Six condom myths everyone needs to stop believing
When it comes to condoms, everyone I meet thinks they know everything there is to know on the matter. As the conversation progresses, it is obvious that the knowledge is incomplete and in fact, I discover that there are more than a few condom myths floating around.Here are some condom myths:
Myth: Condoms haven’t evolved over the past few decades
Most people think condoms haven’t changed over the past decades and since the time our parents might have been using them. Well, today’s condoms have evolved and been designed to enhance our senses and increase both partners pleasure.There have been lots of innovations in condoms; the shape, the size, the use of lube, the thinness of latex, the ribbing, the dotting, not to talk about flavors and colors. There are condoms that prolong pleasure by delaying ejaculation. Even condoms that glow in the dark!! How appropriate…
Myth: Condoms aren’t that effective
We have all heard the same statistics; condoms when used correctly are 99% effective. The secret is in the “used correctly”. What I say to new users is experiment on your own on fitting a condom before you have the pleasure of using it with your partner.Condoms these days are 100% electronically tested, of very high quality standards from state of the art manufacturing endorsed facilities. Condoms are the safest way to prevent unintended pregnancies, STDs and HIV.
Myth: Sex with condoms isn’t as enjoyable as sex without condoms
Maybe this was the case 40 years ago – thick condoms, big smell. These preconceived notions make us believe that condoms don’t feel good or condoms aren’t fun.
The reality is that new technology condoms feel great, they are shaped and have added features for greater pleasure. Condoms are thinner than ever before, and it feels like skin to skin experience. And condoms not only have lower latex odor today but are enhanced with flavors such as chocolate, strawberry. Condoms are fun!For me, most importantly, condoms give us the ability to be fully engaged in the act of sex and not worry or think about the “what ifs”.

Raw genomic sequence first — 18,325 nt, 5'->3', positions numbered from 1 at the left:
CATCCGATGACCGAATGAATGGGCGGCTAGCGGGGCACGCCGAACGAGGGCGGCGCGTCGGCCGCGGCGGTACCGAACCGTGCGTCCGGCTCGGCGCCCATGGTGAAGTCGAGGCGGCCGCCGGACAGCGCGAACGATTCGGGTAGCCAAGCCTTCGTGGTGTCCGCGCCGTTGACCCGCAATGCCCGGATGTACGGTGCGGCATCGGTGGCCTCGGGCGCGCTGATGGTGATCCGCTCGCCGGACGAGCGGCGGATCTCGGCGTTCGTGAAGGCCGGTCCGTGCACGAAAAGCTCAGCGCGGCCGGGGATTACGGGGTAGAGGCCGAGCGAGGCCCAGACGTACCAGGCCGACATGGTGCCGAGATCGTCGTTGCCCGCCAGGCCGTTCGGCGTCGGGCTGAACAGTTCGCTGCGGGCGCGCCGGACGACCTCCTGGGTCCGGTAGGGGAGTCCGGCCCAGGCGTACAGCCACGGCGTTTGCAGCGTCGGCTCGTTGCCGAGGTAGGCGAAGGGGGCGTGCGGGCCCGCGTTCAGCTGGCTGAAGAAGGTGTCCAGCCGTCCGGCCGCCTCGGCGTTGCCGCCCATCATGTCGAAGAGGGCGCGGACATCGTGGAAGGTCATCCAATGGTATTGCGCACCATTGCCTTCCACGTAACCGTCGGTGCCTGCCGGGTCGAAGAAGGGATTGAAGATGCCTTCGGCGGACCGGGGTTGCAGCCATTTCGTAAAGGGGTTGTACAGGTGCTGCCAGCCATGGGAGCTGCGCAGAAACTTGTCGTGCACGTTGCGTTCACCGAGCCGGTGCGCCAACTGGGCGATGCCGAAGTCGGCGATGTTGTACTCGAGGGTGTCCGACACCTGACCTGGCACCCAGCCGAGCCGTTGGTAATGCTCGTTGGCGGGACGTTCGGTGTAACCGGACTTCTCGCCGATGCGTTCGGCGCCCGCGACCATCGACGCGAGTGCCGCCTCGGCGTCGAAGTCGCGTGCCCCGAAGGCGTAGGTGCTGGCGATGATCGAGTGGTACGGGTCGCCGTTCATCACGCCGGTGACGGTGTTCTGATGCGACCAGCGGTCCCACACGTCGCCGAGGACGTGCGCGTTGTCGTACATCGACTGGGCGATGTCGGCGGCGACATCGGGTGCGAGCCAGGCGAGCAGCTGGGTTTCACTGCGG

Myth: You can stop using condoms once you are exclusive
It is common practice to drop usage of condoms after you and your partner have been dating for a few months. I don’t think so, and I will explain why. Couples tend to use the ‘withdrawal method’ or ‘pulling out’ but this is very unreliable at preventing pregnancy and contributes massively to the high number of unplanned pregnancies and high abortion rates in Nigeria. Of course, this method does not protect you from STDs and HIV.
Going by popular culture, couples are not always completely honest about their sexual fidelity. Until we get to that point, (and I strongly doubt that we ever will), every couple should use condoms in every occasion.
Myth: Condoms are expensive and hard to get
That may have been the case long time ago. These days, condoms are widely available and sold in supermarkets, pharmacies, medicine stores, chemists, table tops, in hotels and even at traffic, and outside beer parlors and night clubs – the mallams that sell chewing gum, candies, cigarettes, also sell condoms.There are good quality condoms for as low as #50 for a pack of 3 condoms. Other more premium brands go for #150 or more for a pack of 3 condoms, so there is no excuse. Even if you don’t have one in your pocket or in your purse, there is always a place selling condom within reach.
Myth: Condoms should only be the guys responsibility
There is this notion that because someone with a penis wears a condom, he’s also to be in charge. How more wrong can this be? Who will end up getting pregnant in case of ‘’accident” after all. The guy? It is good that we are seeing changes here, and women who want to take ownership of their body, pleasure and health. Women are informed and make the right choices and take charge of their sexual reproductive health with the use of condoms and other contraceptives.
If you are not among the women I describe above, then visit the website www.honeyandbanana.com for unbiased, accurate, friendly information on contraceptives and reproductive health.Sakellaridis is the Country Director of DKT Nigeria, a social marketing organisation promoting prevention of HIV/AIDS and family planning.
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